“Your hand opens and closes, opens and closes. If it were always a fist or always stretched open, you would be paralysed. Your deepest presence is in every small contracting and expanding, the two as beautifully balanced and coordinated as birds' wings.”
― Jalaluddin Rumi
A week or so before I was due to report back to work, a couple teacher friends asked me if I wanted to get together to lesson plan. My answer was an incredulous laugh and an absolutely not. I am not paid to work in the summer, I thought (and probably actually said). But, it’s true. And it doesn’t make me a bad teacher. In fact, it makes me a much better one. Let me explain.
Work life balance is important in all careers. Teaching especially. We, on average, spend 59 hours a week working — and even then it’s never done. There is always more you can do. Always a better lesson, more to grade, a different seating chart, parents to contact, committee meetings to attend, clubs to sponsor, sports games to go to, the list goes on. (and on and on and on).
Another layer of guilt — all of this is helping children. To succeed, to learn, to grow — and if you could do something more, you should. Right?
Nope. I can’t. And I’m done feeling guilty.
Teacher or not, here’s why you shouldn’t either.
When I started teaching I remember staying up until the wee hours of the night trying to get my lessons together, stressing over all that I had left undone, and feeling like a bad teacher every time I missed a basketball game. I was exhausted, took naps every day, got sick all the time, and felt generally ugh constantly. And still wasn’t a great teacher!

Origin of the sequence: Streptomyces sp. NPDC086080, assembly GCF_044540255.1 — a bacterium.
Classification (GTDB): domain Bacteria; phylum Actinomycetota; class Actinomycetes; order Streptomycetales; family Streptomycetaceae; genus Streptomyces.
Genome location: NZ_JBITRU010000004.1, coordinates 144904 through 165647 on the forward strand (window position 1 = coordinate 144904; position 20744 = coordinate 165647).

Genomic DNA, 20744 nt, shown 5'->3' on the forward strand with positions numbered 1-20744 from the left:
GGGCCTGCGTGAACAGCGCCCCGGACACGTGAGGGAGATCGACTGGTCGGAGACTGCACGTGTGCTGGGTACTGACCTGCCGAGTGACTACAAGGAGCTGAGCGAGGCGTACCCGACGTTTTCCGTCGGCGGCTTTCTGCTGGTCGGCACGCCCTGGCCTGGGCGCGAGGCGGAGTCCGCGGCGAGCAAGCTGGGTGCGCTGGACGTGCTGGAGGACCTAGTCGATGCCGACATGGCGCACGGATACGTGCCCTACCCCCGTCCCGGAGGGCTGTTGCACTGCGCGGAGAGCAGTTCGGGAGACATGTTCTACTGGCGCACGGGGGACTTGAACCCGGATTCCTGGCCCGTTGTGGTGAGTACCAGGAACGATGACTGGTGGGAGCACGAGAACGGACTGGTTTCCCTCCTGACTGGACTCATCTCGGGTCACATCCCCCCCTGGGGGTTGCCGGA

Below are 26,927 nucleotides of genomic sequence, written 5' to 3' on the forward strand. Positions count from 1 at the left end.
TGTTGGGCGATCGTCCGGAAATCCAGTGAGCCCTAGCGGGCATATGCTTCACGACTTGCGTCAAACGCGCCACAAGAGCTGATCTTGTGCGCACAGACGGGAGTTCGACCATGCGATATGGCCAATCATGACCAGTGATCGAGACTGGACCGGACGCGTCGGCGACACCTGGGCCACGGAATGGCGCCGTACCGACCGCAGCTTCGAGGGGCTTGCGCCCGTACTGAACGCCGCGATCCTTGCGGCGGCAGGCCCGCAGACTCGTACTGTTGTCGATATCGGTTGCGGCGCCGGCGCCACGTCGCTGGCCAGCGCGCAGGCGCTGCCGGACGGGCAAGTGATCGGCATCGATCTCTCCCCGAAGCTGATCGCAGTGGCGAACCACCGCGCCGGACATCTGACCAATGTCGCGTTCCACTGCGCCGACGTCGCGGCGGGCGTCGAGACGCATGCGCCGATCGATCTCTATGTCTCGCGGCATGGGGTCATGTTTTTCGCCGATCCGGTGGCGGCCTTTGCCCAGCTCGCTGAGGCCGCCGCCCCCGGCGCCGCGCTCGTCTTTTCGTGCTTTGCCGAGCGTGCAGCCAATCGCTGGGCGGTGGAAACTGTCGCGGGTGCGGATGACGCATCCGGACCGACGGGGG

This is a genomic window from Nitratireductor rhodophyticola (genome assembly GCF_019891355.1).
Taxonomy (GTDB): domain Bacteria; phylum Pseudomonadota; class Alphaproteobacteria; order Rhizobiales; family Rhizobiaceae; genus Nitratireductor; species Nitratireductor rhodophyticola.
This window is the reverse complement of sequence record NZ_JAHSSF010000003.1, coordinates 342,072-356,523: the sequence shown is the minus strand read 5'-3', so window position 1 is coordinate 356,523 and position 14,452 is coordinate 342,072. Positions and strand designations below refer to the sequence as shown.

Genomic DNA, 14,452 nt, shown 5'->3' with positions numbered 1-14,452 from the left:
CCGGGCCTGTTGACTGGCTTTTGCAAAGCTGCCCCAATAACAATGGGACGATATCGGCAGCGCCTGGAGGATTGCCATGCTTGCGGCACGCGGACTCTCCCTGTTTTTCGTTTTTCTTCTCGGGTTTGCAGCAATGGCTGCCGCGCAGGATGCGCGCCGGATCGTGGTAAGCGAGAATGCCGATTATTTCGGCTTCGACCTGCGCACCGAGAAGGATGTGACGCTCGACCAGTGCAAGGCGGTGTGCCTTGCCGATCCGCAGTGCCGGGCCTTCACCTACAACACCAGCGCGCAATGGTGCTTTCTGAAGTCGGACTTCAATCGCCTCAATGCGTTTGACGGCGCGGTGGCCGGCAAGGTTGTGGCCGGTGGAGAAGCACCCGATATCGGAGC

While there is always a learning curve, and more time will be spent in the beginning of any new venture, this was extreme. And unnecessary.
Luckily, within a few months of feeling like the walking dead, I had a discussion with a mentor teacher. She told me she never takes work home. If it couldn’t be done at work, it didn’t need to be done. And while I was pretty good at that, the emotional baggage took a while longer.
I’m proud to say that now my work life balance is something I am really proud of. I don’t take work home, I don’t take the stress home, and most importantly, I don’t feel bad about it.
I’ve set boundaries and those boundaries have enabled me to actually be more productive and need way less time to do the same work. I mean, I’m not just mindlessly punching a clock to get a paycheck and summers off — I work hard! When I’m at work. Then I can leave guilt free.
Are you headed for burnout?
I don’t need to give you a checklist for what it might look like or feel like to be headed towards burnout. But pay attention to the signs. Are you taking on too much? What can you let go of? Why do you feel like you can’t?